When you’re young, and you imagine your future, I doubt many of us include in our images the daily tasks– laundry, dishes, commuting. I mean I certainly didn’t. And I probably think about them too often now: How much time do I really spend in the car on my way to and from work, in traffic? How much of my life have I spent doing laundry and dishes? If I spent as much time on various projects as I do watching TV, how much more could I accomplish?
And those thoughts get to me. I’m somewhat disappointed in the vision I had for the future because it never included these things. It never included going grocery shopping or being tired or writing 170 issues of the same newsletter at work. It mainly consisted of having friends who were always ready for an adventure, having my dream job, traveling to Europe and Africa, having the perfect home and family life, and changing the world. Now my home life is pretty good and I’ve been Europe a few times, but the rest? I’m turning 30 in October and I’m feeling the difference between that vision and my reality in a big way.
And I’m not saying there’s a flaw in my life because of the chores and daily tasks. It’s just not what I imagined.
Last night, after a big family barbeque at my parents’ house, I found myself alone in the kitchen. So I thought, well I’ll just do the dishes for my mom before we go home. The house was quiet since most of my siblings had left (and taken their boisterous children with them). So I did the dishes in the quiet. And I thought to myself at some point, this isn’t so bad. It’s kind of nice actually. I’m not changing the world, and I’m definitely not in Europe, but this is kind of nice, doing the dishes for my mom.
And I thought about the dishes and my mom. I thought about how my mom built this life for us– for me, my dad, and my four siblings, how she raised us and invited our friends and husbands and wives and children into the mix as the years went on, how she cooked for us and cleaned up after us, how she volunteered in the community and went to work driving a school bus everyday, all for us. I thought about how she used to make us dry ten dishes every night while she washed them and how she used that time to talk to us and how we’d sometimes dry more than ten because we were too busy talking to notice.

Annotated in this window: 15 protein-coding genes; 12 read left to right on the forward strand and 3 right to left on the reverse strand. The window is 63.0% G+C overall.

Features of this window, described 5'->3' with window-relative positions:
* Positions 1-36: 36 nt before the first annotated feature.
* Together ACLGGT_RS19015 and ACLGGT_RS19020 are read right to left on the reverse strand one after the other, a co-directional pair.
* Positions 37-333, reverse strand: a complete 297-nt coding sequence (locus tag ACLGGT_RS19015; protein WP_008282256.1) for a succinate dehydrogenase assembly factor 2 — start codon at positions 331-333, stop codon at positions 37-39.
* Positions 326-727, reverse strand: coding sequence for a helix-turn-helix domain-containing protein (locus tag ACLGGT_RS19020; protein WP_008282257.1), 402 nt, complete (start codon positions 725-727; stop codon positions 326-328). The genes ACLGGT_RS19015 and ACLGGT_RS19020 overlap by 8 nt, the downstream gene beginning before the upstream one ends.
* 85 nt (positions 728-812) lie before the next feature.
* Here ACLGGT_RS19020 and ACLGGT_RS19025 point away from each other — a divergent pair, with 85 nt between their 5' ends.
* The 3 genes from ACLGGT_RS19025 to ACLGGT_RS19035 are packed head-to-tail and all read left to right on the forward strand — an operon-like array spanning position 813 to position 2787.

I don’t know if this life is what my mom imagined it would be. Maybe I’ll ask her sometime. She’s washed a lot more dishes than I have, and done a lot more laundry, and worked more days, and volunteered more hours, and been much more tired than me. She’s never been to Europe or worked her dream job, and her home and family life isn’t perfect, but it’s pretty good. And as I washed the dishes, I thought, sure, she’s changed the world though. These are dishes that served her family. These are dishes that brought us together every night at the dinner table growing up, and out in the backyard tonight for a barbeque. These things matter, don’t they?
I know some people love these daily tasks, whether it’s about making a home or earning a living for your family, or finding a way to do what you’re passionate about doing. Some people were prepared for this. I don’t know that I was, but it’s a lesson I’ve learned at least twice now, and probably will learn again.
When I first got married, I remember standing at the sink in our little apartment doing the dishes. Chad was on his way home and I thought, it’ll be nice for the dishes to be done when he gets here. He’ll appreciate that he doesn’t have to do them.
I thought, I don’t mind doing the dishes because I’m doing it for him. And those kinds of thoughts stayed with me for probably the first couple years of our marriage. I would do things that I didn’t enjoy doing, but had to get done, because I knew I was doing them for him and that mattered. And it still does, even when I forget, even when I’m mad about how many dishes there are. So I don’t think there’s something wrong with my life because I spend a lot of time doing dishes and laundry, commuting to my job to write my 171st newsletter, or settling in for some TV after work because I’m too tired for an editing project. I think it was my vision that was flawed. It only ever included the exciting.
But there are things in life we have to do because they need to be done. We don’t necessarily choose to do them, and sometimes they aren’t very exciting. But that doesn’t mean we can’t find meaning in them. Conservatively, I’ve spent more than 18,000 minutes of my life doing dishes. My mom has spent more than 160,000. So we can think of it as time wasted or as time spent serving the people around us. And when I think of what that means, serving the people around us, I think that might be how Jesus changed the world.